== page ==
This Coming & Going: Tribute to a Beloved Brother

It is difficult for me to write this tribute. Initially, I tried to resist it because I couldn’t make sense out of this thing called life. But when it dawned on me that this was the last opportunity I had to vent my feelings, at least in public, I decided to write.

It is difficult to write about my brother in the past tense when life is supposed to be lived in the present continuous tense. It is difficult to write about Justus Oyim Elechi when I remember that he was the last man standing, the oldest patriarch in the Nde Oyim Family. The difficulty is exacerbated when I recollect that death has been unkind to us this year. It has not spared us, it has not given us a breather, stalking and taking us stealthily, one by one, as if we’re fodder for the worms. In a space of 52 days, we have lost three to this fearful venom which Martin Luther King Jr. called the common denominator, an experience that is strange to us. And I pray, may this scourge pass us by, may it never come again.

When my phone rang in the wee hours of Saturday March 3, 2018, I ignored it and refused to pick it, as if I knew it was a harbinger of bad news. When I woke up later, I called back. At the other end of the telephone conversation, I heard a voice saying “My dad is dead”. It took the air out of me. I couldn’t breathe because I couldn’t make sense out of what was happening before me.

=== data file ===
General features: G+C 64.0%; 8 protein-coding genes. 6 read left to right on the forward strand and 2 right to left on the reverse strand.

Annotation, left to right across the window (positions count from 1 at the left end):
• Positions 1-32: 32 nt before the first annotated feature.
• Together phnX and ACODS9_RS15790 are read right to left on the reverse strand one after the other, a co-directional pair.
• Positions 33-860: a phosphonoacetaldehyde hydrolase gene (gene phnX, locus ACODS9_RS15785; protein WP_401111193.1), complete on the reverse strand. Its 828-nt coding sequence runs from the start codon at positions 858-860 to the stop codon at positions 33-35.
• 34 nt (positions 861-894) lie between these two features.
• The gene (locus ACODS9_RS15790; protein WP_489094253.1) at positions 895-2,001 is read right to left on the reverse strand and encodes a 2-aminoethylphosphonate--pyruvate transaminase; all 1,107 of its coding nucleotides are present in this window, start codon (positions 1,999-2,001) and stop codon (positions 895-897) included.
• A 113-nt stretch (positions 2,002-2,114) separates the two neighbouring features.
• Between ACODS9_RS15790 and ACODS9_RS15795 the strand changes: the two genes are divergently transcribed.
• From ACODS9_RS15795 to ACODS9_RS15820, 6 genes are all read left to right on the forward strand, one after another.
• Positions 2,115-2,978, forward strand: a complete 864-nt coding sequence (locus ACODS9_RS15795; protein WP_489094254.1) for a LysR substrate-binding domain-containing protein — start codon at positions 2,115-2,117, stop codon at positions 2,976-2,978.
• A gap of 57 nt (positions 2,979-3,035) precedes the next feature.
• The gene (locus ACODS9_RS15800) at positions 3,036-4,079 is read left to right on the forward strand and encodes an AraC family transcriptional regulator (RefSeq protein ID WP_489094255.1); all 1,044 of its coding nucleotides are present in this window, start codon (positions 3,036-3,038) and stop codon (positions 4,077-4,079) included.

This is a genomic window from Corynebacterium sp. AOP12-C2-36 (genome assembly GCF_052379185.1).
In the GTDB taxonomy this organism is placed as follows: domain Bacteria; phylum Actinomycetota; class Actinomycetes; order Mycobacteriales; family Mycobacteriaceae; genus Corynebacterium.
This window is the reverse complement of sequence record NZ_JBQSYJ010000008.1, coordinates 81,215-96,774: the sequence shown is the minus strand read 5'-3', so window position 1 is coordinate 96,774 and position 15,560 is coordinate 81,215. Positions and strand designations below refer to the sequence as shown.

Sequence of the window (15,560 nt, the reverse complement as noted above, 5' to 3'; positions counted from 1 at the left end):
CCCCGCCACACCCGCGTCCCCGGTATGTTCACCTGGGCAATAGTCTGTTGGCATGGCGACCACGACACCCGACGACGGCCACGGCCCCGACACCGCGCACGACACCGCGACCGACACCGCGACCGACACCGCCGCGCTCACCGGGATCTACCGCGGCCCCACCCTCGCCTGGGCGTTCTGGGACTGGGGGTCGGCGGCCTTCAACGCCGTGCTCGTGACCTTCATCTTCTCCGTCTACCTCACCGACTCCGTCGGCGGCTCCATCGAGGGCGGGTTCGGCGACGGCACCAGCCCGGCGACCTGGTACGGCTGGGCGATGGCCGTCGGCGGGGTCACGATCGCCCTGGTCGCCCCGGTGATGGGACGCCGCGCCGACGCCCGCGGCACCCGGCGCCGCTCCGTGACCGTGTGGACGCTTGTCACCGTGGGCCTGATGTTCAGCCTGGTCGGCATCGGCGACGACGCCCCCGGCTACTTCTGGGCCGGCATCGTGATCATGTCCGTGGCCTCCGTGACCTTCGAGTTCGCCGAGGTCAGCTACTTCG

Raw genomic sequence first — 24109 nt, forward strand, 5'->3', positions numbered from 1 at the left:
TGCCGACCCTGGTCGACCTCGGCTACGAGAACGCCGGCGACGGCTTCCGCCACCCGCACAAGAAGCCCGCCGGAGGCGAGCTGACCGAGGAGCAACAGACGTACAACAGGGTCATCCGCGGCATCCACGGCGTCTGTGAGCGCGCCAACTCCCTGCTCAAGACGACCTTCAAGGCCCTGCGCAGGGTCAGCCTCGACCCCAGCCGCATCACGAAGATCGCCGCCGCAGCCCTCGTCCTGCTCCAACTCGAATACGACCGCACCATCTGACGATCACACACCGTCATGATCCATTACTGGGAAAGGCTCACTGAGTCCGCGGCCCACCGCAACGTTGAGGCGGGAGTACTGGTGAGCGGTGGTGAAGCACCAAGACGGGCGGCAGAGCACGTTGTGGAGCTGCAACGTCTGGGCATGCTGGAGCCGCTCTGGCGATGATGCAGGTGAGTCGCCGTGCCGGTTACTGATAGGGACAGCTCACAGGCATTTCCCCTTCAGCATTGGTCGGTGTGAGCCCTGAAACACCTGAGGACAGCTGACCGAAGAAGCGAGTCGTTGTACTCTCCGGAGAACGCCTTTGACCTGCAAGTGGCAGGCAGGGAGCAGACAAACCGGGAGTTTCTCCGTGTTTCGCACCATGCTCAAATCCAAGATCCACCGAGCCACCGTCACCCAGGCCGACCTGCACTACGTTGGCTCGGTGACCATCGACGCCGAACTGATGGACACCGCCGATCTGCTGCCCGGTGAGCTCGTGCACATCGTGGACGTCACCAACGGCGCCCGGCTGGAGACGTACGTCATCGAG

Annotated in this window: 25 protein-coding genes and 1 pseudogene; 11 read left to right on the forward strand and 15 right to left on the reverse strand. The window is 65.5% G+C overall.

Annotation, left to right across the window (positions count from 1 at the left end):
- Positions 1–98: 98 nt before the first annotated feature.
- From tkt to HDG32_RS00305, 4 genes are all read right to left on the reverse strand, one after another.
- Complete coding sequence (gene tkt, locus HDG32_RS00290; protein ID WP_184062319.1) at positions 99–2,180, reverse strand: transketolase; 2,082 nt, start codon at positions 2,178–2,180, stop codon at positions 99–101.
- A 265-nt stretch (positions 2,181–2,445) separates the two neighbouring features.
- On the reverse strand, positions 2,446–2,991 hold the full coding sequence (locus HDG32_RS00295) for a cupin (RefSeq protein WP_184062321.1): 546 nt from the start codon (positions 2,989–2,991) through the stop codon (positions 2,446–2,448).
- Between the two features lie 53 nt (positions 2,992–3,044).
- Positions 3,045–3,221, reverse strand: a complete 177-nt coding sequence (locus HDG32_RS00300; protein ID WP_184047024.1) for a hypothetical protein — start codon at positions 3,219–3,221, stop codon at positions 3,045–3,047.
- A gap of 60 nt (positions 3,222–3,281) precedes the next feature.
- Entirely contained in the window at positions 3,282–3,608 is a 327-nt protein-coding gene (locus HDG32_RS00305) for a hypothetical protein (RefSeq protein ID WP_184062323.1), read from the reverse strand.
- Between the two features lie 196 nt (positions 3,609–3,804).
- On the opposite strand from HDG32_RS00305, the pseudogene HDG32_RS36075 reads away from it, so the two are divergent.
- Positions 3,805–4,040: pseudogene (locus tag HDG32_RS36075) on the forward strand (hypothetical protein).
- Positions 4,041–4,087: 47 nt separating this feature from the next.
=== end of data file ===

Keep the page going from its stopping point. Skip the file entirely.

It is difficult to contemplate the inescapable reality that Justus is no longer with us on this side of existence. It is difficult to write about him, about Justus, about a man who stood in the gap for us all.

He was like water, he had no enemy. He related well to all irrespective of our stations in life. He was never given to anger, never quarrelsome, never antagonistic. He was a workaholic, but he took life “jeje” even when within his imposing frame lay an iron-clad determination for meaning. He sought it, found it and achieved it.

He was a generous giver. I cannot forget this experience. When I finished serving my one year National Youth Service Scheme in 1987, I was determined not to work. I prepared to open a restaurant, but hadn’t the money. Of all the people I approached for assistance, he was the only one that heard my Macedonian cry and came to my rescue. Though he gave me N65.00, I appreciated his generosity because it meant much to me then.

He was a great spirit. He knew the meaning of life; that life is not about self but about others. That was why he was never short of giving. He multiplied himself in others by teaching us, in words and action, how to live life to the fullest. He was never greedy for gain, contentment was his virtue!

My dear brother Justus, like a lady spurned by her lover, I am reluctant to say goodbye. I am reluctant to remember that I will not see you again. But I am consoled by the fact that you lived at peace with nature, unburdened by the vicissitudes of life and issues of the day. Your day was made each time you sipped a bottle of your favourite Stout.

My dear brother Justus, life is an endless journey. It is about coming and going, we come without our consent and go against our will, and in that great interlude of time we become testaments to the wonders of God. Sure, we will miss you. My wife Kate and children: Tochukwu, Junior, Nneka, Ebuka and Kamsy will miss you. Nde Oyim Family will miss you too, including Ezi Uhu, but we shall never miss what you lived for and modeled for us: to love one another, and to be contented with life even when it comes in colours of the rainbow.

My brother, it is difficult to say Goodbye, but when I remember you were a jolly good fellow, the pain is made less terrible.

Goodbye, death is the River Jordan we must cross to the Promised Land!

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